My plan was to catch the last of the ebb out of the Colne and down to the Wallet Spitway so that I would then have a full six hours' flood to take me up the Swin and over to the Medway by lunchtime; however, like so many plans made in the rosy glow of evening it faltered in the cold light of dawn. Low water at Colne point was at five to six in the morning and by the time I'd cleared up the cabin to make ready for sea it was already then and time for the shipping forecast, so I didn't weigh anchor until six.


There had been a glassy calm at five and even by the time I got under way a faint air from just north of west was only just beginning to stir the surface. There was still a tiny trickle of ebb which carried Merlin out beyond the Mersea Stone, following an old Colchester fishing-smack which had lain a quarter-mile below me overnight and had left ten minutes ahead of us. The breeze grew steadier and though the flood was running in strongly by the time the Colne Bar buoy came abeam the sea was still calm and since visibility was as good as could be the day's sail promised to be ample recompense for the Wallet's offerings of the previous one.


Single-handed sailing does not make for spinnaker work down wind on an Ajax so the fishing smack, with her huge loose-footed gaff main, staysail and jib pulled steadily away from me. Still, there was a small fibreglass cruiser ahead as well, which should have been doing better but whose skipper didn't seem to have taken account of the cross-tide in fixing her course over to the Wallet Spi tway buoy, so honours were even by the time we reached the Swin.


A miniature coaster riding high and in ballast, akin to Masefield's 'salt-caked smoke-stack', chugged noisily by with a friendly wave, bound for London over the Spitway.


The glass rose slowly throughout the day. The wind backed to just south of west, never increasing beyond force 3 at the very most; the sun shone and the smack and I tacked on the tide up towards the London River. The smack took the Maplin side to the west and I the Barrow to the east and each seemed to gain in turn. South Whitaker, South-west Middle, North-east Maplin, then over the tip of the Maplin Spit to the edge of the West Barrow where the West Barrow beacon points its lonely finger to the sky on the seaward side of the sands. Once the main navigational aids in the Estuary but now superseded and obsolete, overtaken by Racon and the IALA system of buoyage, the beacons would still be far easier for the yachtsman to see if their top-marks were kept up than the buoys of the cardinal system with their uniform shape, inadequate top-marks and indistinguishable colours. As it is the beacons, silent, so far from land, leave one with an eerie feeling, wondering at the men who placed them there and those, like Murdoch McKenzie, who first used them to fix the point of the Long Sand by triangulation in the latter years of the eighteenth century. It seems a relatively simple matter to place a buoy now but the trouble it must have caused them then to fix the beacons in the shallows in the hard unyielding sand, with blocks and tackle from a shallow-draught sailing barge, makes one realise yet again that we sailors of the 1980's have no comprehension of what men had to do even to cross the narrow sea until the advent of steam. When Turner tried to find out by having himself tied to the mast of a packet-boat off Harwich in a storm in the snow, the resulting picture gives one a fair idea and perhaps we should look at it more often today!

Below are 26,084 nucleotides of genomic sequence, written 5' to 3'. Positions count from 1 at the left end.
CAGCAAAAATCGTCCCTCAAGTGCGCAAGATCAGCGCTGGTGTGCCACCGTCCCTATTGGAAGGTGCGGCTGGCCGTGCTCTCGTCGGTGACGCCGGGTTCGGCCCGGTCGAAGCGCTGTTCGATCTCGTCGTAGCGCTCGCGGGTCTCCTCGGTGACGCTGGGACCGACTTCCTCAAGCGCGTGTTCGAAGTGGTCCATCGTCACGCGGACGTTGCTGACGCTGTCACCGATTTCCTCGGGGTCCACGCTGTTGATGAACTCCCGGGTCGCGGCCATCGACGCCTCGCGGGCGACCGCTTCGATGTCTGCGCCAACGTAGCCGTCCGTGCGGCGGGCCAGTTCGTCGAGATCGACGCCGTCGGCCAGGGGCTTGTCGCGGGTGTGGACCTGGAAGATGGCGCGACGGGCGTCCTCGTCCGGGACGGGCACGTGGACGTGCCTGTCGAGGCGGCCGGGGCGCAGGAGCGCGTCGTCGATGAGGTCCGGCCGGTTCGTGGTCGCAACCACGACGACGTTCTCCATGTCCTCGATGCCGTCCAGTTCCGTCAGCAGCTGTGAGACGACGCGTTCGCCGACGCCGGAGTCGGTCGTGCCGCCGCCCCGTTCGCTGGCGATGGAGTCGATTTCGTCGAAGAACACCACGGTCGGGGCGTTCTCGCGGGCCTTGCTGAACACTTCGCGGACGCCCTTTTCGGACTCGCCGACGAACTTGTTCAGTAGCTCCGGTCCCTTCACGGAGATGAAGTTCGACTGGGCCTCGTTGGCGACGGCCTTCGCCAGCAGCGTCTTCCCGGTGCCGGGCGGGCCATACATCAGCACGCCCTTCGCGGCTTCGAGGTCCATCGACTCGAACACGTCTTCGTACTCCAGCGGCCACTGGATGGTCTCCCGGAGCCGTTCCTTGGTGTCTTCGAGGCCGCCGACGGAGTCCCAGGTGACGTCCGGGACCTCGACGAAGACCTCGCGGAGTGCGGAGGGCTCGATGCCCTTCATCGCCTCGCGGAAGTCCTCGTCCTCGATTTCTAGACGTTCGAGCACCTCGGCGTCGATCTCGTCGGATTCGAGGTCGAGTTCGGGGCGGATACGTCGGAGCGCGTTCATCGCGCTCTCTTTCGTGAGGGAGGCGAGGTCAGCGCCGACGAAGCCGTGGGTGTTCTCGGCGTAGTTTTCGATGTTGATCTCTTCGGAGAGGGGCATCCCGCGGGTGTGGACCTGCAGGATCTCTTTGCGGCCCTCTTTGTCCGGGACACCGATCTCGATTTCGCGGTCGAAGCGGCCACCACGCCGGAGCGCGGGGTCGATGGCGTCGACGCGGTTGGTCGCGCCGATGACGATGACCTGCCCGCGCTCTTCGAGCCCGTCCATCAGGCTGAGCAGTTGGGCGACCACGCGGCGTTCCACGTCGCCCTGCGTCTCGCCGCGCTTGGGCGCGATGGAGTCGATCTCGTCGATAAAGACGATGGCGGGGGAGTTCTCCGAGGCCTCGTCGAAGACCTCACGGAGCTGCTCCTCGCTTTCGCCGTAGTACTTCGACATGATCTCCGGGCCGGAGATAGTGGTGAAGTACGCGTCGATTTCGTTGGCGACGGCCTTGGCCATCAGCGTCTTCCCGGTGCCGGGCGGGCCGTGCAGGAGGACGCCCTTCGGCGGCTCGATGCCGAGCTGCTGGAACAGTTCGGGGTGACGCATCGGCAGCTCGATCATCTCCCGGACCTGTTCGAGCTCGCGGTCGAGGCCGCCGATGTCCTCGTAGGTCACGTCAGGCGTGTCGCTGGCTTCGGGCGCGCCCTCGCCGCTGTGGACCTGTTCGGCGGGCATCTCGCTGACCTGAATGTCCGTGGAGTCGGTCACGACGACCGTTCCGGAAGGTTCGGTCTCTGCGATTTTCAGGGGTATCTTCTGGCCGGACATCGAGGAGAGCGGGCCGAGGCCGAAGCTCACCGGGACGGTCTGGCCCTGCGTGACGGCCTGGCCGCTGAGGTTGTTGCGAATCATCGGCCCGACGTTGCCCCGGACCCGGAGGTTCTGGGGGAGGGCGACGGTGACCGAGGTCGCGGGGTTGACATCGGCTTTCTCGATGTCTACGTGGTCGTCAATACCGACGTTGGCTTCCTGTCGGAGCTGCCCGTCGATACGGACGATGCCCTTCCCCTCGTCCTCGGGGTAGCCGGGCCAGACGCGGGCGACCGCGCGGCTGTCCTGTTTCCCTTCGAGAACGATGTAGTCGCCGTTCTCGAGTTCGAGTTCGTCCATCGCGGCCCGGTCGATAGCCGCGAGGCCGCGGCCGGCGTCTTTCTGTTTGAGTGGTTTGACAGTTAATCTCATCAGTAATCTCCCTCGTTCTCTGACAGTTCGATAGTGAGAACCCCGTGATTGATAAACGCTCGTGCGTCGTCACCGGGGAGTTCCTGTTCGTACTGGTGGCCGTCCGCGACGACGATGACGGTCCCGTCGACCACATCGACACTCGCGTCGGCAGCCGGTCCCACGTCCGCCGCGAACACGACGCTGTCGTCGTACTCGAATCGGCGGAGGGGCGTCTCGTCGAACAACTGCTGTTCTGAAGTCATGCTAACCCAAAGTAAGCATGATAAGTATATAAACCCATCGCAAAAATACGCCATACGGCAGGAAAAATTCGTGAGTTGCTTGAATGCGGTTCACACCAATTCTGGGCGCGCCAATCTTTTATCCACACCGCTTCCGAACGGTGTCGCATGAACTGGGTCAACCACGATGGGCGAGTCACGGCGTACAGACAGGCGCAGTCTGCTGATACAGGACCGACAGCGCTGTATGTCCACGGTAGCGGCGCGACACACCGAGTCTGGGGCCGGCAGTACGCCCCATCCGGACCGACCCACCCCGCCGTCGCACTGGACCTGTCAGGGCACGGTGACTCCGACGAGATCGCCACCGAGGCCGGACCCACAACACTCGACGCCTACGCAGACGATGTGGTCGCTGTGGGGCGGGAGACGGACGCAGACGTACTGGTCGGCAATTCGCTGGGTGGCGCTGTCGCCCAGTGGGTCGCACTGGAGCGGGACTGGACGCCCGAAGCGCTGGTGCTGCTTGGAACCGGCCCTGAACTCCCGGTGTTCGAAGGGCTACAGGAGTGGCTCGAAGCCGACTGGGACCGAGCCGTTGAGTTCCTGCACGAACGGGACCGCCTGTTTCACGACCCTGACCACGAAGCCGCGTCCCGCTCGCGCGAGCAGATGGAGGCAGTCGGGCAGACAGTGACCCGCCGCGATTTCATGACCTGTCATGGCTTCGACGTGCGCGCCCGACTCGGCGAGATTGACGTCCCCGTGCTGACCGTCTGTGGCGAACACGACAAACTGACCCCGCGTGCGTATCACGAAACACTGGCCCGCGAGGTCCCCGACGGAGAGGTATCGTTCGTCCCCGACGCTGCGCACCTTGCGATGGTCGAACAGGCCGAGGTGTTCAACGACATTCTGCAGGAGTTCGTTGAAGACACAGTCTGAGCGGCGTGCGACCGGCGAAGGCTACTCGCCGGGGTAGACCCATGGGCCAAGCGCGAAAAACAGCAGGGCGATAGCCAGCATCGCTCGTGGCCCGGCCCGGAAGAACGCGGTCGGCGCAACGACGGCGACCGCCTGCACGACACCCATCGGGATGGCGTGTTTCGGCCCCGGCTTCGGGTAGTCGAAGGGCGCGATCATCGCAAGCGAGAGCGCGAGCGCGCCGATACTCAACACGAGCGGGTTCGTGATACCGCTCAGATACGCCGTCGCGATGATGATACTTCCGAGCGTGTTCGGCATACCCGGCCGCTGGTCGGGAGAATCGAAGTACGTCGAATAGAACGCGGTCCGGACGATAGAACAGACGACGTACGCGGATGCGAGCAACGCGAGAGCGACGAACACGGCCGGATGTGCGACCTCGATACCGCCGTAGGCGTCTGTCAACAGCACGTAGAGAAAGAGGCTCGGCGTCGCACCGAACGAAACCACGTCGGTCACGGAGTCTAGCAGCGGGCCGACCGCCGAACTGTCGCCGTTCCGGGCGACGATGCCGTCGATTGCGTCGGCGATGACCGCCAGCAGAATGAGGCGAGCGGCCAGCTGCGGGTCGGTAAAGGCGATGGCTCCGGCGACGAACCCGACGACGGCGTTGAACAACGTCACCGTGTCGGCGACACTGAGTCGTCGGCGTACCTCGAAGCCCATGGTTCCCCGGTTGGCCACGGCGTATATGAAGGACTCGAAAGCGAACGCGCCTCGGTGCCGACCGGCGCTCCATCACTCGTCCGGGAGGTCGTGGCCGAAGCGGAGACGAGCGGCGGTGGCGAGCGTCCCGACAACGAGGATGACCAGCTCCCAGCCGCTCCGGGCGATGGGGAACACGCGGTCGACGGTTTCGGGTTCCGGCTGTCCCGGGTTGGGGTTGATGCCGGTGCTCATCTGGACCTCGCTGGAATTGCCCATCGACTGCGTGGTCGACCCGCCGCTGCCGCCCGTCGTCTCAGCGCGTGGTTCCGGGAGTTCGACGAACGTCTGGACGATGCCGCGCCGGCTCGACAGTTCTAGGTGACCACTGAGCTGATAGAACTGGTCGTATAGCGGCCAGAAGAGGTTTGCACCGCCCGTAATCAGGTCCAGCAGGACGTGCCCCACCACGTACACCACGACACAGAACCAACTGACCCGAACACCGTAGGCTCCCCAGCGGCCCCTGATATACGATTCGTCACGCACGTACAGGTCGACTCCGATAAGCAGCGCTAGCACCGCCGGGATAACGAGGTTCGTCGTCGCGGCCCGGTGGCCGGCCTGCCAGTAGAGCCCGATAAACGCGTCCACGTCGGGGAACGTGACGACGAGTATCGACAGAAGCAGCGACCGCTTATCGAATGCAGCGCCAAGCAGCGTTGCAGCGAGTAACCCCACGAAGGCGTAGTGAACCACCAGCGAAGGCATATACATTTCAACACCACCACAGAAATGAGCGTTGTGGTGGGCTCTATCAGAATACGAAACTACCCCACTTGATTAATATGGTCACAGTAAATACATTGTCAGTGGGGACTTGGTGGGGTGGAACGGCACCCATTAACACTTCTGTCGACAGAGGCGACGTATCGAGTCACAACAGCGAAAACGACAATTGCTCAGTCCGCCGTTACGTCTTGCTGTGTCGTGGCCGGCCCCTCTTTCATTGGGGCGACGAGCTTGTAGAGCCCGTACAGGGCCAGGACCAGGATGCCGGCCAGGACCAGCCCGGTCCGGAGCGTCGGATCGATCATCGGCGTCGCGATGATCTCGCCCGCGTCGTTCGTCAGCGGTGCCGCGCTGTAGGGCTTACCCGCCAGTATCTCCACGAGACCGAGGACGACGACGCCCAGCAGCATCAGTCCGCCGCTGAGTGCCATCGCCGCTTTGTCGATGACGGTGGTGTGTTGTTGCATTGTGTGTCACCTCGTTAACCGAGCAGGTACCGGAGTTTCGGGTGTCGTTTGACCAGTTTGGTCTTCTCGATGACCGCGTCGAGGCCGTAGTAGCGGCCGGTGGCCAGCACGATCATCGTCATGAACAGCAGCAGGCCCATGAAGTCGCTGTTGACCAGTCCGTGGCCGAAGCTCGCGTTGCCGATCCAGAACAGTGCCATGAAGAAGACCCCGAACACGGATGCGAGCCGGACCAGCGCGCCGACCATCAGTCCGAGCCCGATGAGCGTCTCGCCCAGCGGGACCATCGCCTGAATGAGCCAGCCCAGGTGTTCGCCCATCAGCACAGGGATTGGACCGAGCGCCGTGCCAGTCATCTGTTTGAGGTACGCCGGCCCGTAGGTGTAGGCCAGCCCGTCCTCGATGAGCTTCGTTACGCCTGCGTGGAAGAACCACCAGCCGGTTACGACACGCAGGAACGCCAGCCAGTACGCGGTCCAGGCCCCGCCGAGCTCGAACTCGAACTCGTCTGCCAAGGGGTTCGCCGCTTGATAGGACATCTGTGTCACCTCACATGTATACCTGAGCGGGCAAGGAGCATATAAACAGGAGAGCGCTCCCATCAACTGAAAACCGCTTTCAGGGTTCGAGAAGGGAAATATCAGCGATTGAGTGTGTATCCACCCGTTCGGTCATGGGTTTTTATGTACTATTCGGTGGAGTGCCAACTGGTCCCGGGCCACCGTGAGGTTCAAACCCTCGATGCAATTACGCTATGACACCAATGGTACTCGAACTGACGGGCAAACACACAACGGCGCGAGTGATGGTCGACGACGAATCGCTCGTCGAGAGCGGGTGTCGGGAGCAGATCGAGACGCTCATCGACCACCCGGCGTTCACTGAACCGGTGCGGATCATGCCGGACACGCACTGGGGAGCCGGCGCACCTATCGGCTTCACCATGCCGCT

Luckily my voyage past the West Barrow beacon was of a different kind, closer to the calm scenes of van de Velde, as the breeze backed further to south west, died down and left me making my way slowly over the Mouse and the Knock John Channel towards the Red Sand Tower. I had hoped to gain more of the last of the flood in the main channels and to reach the shelter of the Kentish flats before the ebb set in but, with what was left of the wind in the south-west now, the Medway, directly in the wind's eye, became an impossible goal. Further, the cliffs of Sheppey were still not visible - though only eight miles away - and there were the problems of the Spaniard and the Red Sand shoals which I preferred not to find unexpectedly under my keel on a falling tide. The Colchester smack was doing much better now, still close by the edge of the Maplins, so I turned about and headed back towards the Essex shore to join her.


The setting in of the ebb found us both losing way close above the Shoebury Beacon, the wind falling at last below force one. The smack had anchored and I was forced to join her, one of us directly above what was clearly marked on the chart as a drying wreck. Still, the echo-sounder was steady, the sea calm, and no masts had appeared out of the water beside either of us.


I had some lunch in the sun, watching the Kentish shore appear slowly to port, the great tall chimneys of the Isle of Grain power station towering over the rest and, to starboard, the office blocks of Southend, windows glinting in the heat, the occupiers no doubt trying their hardest to operate their automatic venetian blinds to keep out the glare of the sea while they processed last month's overdrawn Access accounts. This, for a day, was summer.


I lay down in the bottom of the boat and tried to read a book but as I did so the motion of the ocean increased, short bucks and snatches at the anchor warp, a ceaseless wash from the procession of steamers making their way down on the tide from London docks. No, it couldn't be. The docks had closed, the river was empty. I was constrained to rise as the motion increased, to find us anchored in the middle of an overfall. The smack was drifting downstream to a calmer spot. The tide ran smoothly only thirty yards away but here two streams seemed to meet, eddying together. I slipped a little too, laying out more warp, and Merlin fell back, out of the stream, to calmer waters again. I hoped it wasn't the wreck but still no signs of masts or superstructure had appeared and still the bottom was even on the echo-sounder as I slipped astern. As there was nothing more to be done and no-where else I could go I stretched out again and sleep came quickly. Those workers in the Access building were very far away and if they saw my overdraft out on the water I could only slip anchor and drift away to sea - to land on the tower of the Shivering Sands, no doubt, ten miles downstream, and declare UDI.